Cameras, scanners and printers all capture a different range of colours. They assign a number to all the colours in their visible range, and an issue arises when a colour is a different number from one device to the next.
So when we take a photo on our digital camera (1), display it on our computer monitor (2), and then print onto a printer using a specific paper (3) - then you can see that there are 3 different conversions of colour numbers.
If possible, colour management converts a device colour number to match the corresponding number on the new device. If the colour does not exist on the new device, then it finds the nearest similar colour. This is all done to an international standard that anyone can achieve.
What do you need to do?
Calibrate your monitor.
Secondly set up photoshops colour settings
And last of all, you can use soft-proof profiles, and then prepare files with the correct printing profiles.
Read the information in the tabs to fully understand the details.
The first stage in any calibration process is to get your monitor to output an international standard of colour, without this you have no chance of seeing what your images REALLY look like, just your computers interpretation, and it's normal for monitors to be vivid and very bright, straight from the box.
Before you start, you need to know that not all monitors are good enough for photography, so don't assume your monitor is going to be able to reproduce colour exactly as required.
The most important part of a computer that is used for photography is not the processing power, or the graphics card, or even the memory - these things will not make your photography better, just faster.
So take a close look at your monitor. Can you see a brightness/contrast difference from the edge of the screen compared to the middle? When you tilt the screen a small amount, can you see a difference then? Is your screen Glossy? If so, then your monitor is possibly not suited for colour managing to a high standard.
If you are willing to spend money on getting this right, then you need two things. A good quality monitor, and a spectrophotometer (monitor calibration device).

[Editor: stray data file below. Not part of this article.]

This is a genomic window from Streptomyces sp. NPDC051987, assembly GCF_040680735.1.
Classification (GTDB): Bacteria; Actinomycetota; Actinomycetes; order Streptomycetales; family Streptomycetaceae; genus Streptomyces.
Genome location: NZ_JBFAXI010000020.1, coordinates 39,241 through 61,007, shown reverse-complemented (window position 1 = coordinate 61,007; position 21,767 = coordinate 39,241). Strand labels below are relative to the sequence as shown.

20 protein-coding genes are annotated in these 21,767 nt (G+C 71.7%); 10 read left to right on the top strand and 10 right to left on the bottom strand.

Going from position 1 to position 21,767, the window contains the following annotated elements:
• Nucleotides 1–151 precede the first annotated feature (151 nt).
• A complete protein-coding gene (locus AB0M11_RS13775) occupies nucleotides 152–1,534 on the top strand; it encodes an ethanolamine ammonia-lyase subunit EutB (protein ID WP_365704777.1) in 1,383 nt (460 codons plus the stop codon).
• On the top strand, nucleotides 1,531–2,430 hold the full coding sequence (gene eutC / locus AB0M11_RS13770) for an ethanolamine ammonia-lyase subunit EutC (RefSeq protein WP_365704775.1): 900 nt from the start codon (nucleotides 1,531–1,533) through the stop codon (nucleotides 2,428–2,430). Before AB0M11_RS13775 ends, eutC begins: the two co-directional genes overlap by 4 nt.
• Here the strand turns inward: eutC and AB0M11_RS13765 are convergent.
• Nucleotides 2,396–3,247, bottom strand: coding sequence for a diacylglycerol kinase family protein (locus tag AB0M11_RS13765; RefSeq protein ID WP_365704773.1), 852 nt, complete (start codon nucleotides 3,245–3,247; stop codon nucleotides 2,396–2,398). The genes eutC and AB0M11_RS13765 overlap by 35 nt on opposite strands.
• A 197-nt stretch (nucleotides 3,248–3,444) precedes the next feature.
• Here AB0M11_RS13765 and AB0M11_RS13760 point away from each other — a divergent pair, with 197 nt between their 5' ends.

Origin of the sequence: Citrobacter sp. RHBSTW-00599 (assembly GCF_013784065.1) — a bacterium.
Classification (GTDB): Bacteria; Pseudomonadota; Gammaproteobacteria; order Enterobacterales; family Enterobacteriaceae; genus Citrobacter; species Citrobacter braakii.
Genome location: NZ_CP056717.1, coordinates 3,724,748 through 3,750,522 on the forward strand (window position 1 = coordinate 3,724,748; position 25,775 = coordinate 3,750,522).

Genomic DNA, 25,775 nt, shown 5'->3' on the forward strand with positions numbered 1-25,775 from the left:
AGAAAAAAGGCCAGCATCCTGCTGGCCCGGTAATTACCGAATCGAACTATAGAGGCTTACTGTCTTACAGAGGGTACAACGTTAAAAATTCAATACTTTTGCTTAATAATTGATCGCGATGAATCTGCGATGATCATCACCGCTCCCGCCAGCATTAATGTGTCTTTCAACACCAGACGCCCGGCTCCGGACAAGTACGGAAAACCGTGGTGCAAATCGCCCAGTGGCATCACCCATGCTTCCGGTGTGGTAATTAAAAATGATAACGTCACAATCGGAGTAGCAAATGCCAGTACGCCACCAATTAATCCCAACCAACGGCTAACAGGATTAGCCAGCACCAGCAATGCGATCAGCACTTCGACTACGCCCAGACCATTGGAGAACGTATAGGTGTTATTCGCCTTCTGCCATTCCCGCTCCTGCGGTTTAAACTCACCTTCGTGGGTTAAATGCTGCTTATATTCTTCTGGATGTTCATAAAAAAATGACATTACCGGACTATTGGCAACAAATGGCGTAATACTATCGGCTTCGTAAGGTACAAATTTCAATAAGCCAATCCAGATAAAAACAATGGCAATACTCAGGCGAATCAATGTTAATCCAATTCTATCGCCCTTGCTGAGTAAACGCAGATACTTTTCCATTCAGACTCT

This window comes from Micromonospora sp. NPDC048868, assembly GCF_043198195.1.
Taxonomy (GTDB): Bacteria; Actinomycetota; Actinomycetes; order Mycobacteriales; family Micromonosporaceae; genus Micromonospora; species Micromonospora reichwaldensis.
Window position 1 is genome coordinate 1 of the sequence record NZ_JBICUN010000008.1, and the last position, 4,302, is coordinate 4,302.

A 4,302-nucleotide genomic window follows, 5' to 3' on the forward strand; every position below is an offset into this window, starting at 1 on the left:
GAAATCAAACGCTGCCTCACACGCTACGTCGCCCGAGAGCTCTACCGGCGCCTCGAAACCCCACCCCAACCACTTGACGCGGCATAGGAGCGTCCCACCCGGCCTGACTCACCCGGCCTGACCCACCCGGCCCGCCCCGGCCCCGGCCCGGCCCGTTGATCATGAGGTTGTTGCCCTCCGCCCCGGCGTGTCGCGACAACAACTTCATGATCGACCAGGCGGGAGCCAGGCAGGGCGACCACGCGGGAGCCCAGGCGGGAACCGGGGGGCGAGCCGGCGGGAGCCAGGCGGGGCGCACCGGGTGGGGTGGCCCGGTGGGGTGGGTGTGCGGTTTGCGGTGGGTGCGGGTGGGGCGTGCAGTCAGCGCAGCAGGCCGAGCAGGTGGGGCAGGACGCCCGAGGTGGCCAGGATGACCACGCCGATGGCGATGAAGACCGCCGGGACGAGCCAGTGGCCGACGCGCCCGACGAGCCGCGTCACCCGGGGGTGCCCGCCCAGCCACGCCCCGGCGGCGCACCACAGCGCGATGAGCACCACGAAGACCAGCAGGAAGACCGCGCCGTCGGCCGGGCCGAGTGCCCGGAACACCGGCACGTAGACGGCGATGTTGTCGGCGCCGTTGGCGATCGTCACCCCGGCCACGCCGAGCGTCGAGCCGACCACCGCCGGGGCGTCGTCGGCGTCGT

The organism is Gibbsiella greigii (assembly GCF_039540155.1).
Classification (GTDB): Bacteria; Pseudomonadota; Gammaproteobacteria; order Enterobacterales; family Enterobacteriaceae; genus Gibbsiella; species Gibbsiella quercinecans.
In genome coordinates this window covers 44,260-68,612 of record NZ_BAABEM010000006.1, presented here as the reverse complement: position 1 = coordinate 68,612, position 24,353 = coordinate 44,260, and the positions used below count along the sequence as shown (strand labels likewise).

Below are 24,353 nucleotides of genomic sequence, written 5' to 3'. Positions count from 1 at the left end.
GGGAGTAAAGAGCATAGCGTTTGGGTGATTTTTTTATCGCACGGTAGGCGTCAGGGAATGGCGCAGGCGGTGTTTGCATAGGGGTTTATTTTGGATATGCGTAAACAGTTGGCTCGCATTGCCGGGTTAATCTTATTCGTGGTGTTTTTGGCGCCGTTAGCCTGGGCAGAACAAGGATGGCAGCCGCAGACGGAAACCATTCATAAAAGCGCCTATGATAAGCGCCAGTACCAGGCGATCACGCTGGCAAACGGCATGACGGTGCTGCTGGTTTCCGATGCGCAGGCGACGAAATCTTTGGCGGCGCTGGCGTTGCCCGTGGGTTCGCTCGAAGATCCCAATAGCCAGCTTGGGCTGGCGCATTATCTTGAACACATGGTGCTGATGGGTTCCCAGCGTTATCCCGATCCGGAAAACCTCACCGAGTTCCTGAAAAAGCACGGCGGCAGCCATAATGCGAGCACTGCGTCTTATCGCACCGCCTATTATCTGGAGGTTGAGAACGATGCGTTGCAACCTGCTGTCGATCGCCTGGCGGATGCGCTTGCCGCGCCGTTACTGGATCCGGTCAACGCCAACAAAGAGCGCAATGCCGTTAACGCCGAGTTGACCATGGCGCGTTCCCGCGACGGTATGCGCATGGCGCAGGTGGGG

Eizo screens are probably the most respected in the industry. They have a very long life span, and edge to edge quality.
At the time of writing (July 2013), you could pick up a new Eizo ColorEdge CS230, 23inch screen for around $770.00 online, and according to the Gov website, monitors are import duty free, so it may be cheap to buy online from other countries.
Look for dedicated graphics or photography monitors, with a wide colour range and colour uniformity across the screen.
Spectrophotometers (monitor calibrators)
With a device resting on your screen, the dedicated software sends colour samples to your screen while the device reads the output. From this it can calculate tiny corrections and override your graphics card to output a new version of colour.
Some devices will also measure the room light conditions, and even alter the screen output depending on the light quality.
I would recommend 2 options here. (as of July 3013).
X-rite Colormunki Smile - if you're on a budget.
X-rite Colormunki Display - for those who want a high end display only calibrator.
Don't spend money on calibration systems that include profile making software, as this is not for your monitor, but for home printing.
The most common mistake made by photographers is that of room conditions.
The light inside the room has a big impact on the way we see the screen. Our eyes adjust for huge differences in light colour, and although it looks fine to us, the reality is that the screen will reflect back the colour of the light in the room, and as a result our eyes adjust the colour of the screen.